Although to tell you the truth, we're not even fully there because, as the president said in his press conference comments, it's a Russian lawyer, not a Russian government lawyer, which doesn't match with what was in that e-mail. It said "Russian government lawyer."

So if the president is directing this, that's extremely problematic for him, because this is raising the most hard and fast allegations of intent to coordinate or collude that we've yet seen.

BERMAN: Looking at live pictures right now from Paris. It looks like the parade is wrapping up there and the celebration of Bastille Day. The French president, Emanuel Macron, right there, President Trump looking on. Very shortly, President Trump will leave the parade, heading to the airport and return to the United States. He's spending the weekend at his golf course in Bedminster here in New Jersey.

[06:10:11] The flight last week home from Europe very eventful. Who knows how eventful this flight home will be?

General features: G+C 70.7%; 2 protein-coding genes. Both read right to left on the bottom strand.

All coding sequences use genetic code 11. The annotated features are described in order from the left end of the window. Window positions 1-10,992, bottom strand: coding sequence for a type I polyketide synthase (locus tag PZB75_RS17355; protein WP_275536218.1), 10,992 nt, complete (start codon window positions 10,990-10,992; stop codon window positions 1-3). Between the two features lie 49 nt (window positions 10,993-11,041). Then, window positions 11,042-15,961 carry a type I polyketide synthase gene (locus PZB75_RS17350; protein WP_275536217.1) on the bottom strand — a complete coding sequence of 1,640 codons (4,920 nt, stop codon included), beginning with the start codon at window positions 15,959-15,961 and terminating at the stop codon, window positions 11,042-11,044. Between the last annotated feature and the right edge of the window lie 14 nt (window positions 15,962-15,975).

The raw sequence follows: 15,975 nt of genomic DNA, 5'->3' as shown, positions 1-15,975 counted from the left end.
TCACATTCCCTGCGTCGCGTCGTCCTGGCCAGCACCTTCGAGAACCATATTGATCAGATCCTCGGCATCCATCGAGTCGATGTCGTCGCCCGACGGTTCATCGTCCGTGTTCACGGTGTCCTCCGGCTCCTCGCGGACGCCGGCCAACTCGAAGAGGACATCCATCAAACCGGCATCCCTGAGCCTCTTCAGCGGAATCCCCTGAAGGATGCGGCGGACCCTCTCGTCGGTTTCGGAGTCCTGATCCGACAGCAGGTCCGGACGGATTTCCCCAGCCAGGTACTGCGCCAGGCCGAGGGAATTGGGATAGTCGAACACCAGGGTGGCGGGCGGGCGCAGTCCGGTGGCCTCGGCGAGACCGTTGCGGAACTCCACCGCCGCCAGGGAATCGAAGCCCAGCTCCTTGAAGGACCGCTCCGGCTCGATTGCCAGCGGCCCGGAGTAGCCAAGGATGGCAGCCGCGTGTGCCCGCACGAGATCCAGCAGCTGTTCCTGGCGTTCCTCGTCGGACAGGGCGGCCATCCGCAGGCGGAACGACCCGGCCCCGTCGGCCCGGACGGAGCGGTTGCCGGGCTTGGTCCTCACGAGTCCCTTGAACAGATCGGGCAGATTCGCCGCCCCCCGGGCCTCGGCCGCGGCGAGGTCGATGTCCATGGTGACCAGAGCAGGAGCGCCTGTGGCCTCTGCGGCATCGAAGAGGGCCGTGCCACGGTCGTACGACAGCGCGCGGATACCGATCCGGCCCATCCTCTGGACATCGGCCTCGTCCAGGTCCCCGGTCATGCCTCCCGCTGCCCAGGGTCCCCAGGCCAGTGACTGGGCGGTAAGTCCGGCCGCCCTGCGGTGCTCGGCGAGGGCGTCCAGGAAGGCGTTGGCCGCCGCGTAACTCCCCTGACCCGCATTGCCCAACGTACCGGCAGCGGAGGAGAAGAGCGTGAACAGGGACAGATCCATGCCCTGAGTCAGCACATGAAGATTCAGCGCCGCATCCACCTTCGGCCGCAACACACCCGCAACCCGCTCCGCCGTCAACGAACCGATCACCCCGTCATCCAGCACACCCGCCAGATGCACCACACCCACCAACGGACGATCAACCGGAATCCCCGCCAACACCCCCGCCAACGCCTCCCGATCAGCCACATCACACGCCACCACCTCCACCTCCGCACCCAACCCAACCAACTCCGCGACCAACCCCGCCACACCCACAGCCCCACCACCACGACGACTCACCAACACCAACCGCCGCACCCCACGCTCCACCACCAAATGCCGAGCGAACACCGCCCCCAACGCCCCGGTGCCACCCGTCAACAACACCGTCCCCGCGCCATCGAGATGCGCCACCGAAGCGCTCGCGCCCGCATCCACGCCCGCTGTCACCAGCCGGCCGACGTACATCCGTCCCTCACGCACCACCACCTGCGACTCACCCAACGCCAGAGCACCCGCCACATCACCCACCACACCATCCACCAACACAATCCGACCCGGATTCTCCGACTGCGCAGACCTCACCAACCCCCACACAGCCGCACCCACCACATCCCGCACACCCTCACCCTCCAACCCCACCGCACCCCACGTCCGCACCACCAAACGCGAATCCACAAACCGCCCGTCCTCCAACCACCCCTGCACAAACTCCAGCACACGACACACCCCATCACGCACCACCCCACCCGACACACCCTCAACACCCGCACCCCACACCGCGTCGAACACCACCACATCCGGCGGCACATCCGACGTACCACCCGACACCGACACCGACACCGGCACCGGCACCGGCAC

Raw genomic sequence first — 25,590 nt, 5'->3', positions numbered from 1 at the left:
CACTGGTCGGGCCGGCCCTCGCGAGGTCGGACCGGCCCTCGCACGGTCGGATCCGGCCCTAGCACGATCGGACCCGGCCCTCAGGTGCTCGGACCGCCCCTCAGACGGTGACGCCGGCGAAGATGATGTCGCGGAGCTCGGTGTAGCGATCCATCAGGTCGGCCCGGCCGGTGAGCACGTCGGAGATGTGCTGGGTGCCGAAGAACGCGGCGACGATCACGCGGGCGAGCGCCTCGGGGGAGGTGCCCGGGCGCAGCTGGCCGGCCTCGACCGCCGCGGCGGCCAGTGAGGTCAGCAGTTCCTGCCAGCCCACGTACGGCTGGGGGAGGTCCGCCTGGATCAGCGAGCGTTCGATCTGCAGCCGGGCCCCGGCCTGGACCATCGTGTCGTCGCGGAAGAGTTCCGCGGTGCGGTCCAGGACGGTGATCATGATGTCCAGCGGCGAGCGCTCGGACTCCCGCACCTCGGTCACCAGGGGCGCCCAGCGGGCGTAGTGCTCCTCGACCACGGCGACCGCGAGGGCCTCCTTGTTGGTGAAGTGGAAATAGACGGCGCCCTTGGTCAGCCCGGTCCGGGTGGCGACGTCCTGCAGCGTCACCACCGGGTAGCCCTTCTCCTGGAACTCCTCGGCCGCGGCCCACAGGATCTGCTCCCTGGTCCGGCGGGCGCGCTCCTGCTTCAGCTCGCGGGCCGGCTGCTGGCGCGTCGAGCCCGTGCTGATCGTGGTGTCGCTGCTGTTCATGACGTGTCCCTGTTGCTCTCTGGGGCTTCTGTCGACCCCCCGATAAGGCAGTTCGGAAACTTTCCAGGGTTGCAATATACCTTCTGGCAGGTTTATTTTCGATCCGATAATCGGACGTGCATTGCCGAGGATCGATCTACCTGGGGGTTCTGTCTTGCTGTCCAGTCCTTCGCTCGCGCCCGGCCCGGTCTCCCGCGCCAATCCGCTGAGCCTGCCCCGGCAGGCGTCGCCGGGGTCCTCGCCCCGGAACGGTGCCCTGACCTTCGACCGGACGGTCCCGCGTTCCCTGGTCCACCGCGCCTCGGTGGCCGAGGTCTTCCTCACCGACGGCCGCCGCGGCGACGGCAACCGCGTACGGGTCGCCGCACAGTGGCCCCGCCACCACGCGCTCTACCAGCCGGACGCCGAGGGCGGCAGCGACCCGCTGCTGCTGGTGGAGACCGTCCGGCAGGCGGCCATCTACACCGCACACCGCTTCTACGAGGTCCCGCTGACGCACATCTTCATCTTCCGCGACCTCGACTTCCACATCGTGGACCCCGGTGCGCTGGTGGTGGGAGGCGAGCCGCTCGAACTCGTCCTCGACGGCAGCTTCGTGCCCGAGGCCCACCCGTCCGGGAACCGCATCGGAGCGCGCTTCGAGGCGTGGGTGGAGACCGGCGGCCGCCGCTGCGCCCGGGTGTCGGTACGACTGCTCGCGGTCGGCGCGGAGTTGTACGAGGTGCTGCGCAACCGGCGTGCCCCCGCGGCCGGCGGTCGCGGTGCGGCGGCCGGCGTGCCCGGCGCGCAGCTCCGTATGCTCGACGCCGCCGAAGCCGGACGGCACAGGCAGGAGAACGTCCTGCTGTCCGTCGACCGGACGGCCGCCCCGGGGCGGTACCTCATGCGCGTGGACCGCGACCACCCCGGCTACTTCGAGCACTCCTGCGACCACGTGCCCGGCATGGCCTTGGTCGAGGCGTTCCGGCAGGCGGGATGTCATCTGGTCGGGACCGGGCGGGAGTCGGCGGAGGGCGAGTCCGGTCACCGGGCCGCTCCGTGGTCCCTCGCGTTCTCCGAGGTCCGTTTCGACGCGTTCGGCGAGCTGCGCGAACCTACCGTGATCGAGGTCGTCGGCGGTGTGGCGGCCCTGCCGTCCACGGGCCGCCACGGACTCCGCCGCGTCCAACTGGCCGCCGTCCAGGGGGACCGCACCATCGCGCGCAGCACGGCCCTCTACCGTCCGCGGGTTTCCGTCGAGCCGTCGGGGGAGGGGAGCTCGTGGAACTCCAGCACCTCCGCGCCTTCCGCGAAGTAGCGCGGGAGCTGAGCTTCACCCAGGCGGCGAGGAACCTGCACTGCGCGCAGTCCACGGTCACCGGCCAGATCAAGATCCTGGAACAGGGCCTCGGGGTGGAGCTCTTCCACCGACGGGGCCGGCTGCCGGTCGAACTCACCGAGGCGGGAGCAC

You know, David Gregory, Karoun was just talking right there about the response from the White House. And we are talking right now about June and July of this year, about when the president knew and what did he do about it, not, as of now, back to last year.

Misleading the American public, Jeffrey Toobin and other lawyers will tell you, not in and of itself illegal. I mean, you can talk about the moral ramifications of that, but you can mislead and lie to "The New York Times" all you want. It won't get you thrown in jail.

However, it will raise the eyebrows, no question, David, of the special counsel that's looking into this. Why was the White House so concerned about the timing of this?